Matt’s Mailbag

Hi Matt - Big fan of yours and the rest of the Bruno Boys. Thanks for all the Fantasy Football 101 stuff. Very few websites offer valuable information like this. Anyway, I do have a quick question. What is the most common mistake you see fantasy owners make each season? I know it’s a loaded question, but I’m just curious. Kinda want to make sure I’m not doing it! Thanks again for all your help and insight and please keep up the great work! - (Tom in Denver,CO)

Hi Tom... Thanks for the kind words. You keep reading and I’ll keep writing. Wow, you’re right, that is a loaded question. I think the biggest mistake I see each season is fantasy football owners benching their stud players because he has a tough matchup and a guy on their bench supposedly has a weak matchup. I actually wrote a 10 Commandments of Fantasy Football article for The Huddle seven or eight years ago and Never Bench Your Studs was commandment number six if I recall correctly. I may have to write another 10 Commandments article given how much things have changed since then. There are quite a few players you just can’t bench because they’re just so talented, it really doesn’t matter who they’re playing. Guys like that are going to find a way to produce and despite a tough matchup, will almost always outperform a lesser player with an easier matchup.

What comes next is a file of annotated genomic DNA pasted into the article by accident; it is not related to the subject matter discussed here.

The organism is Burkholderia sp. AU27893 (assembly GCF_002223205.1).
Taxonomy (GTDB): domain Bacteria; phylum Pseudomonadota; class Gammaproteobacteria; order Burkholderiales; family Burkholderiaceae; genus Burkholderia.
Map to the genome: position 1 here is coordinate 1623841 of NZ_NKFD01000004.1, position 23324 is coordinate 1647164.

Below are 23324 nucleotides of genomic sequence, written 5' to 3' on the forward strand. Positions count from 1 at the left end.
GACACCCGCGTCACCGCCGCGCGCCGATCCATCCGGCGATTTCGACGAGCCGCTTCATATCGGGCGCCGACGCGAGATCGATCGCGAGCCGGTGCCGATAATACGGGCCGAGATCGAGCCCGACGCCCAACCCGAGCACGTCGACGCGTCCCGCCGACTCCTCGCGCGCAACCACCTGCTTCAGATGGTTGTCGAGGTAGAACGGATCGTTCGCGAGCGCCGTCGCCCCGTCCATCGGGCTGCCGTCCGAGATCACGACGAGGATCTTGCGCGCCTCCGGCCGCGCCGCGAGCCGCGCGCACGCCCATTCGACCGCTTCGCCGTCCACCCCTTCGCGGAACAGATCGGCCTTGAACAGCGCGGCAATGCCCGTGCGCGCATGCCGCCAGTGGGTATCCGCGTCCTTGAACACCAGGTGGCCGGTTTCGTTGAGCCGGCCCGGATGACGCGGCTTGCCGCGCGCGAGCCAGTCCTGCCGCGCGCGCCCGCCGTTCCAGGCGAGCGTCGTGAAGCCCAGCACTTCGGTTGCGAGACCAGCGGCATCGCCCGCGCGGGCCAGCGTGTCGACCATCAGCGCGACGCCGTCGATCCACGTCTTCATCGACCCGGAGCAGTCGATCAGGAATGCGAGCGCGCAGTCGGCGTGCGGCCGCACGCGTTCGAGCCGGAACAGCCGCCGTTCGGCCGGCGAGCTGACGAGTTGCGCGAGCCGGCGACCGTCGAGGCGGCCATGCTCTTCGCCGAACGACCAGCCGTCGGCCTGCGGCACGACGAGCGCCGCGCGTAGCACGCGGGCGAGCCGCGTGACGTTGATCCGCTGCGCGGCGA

- Matt

Got a question for Matt’s Mailbag? Email him at Who knows? Your question may make next week’s mailbag!

Well, that’s it for this week. Since everyone always asks, I’ll just tell you that my team is now 5-0 in the Bruno Boys Staff League. Big matchup this week against Larry, who’s got the second best record at 4-1. As expected, Ziza is in the league cellar at 1-4, though he did get his first win by beating Cavigs this past week. Ziza is looking to extend his winning streak to two against Kyle this week. There’s also a matchup of the Bruno Boys co-owners as Cavigs and Whooley square off with their stock options on the line. Only kidding, I think? Speaking of Ziza, he and I will be hosting a Fantasy Football Live Q&A on Saturday. Stay tuned for more information because you’re not going to want to miss it. It will definitely be a fun and lively discussion. Best of luck this week and I hope you’re able to stop by the Live Q&A on Saturday!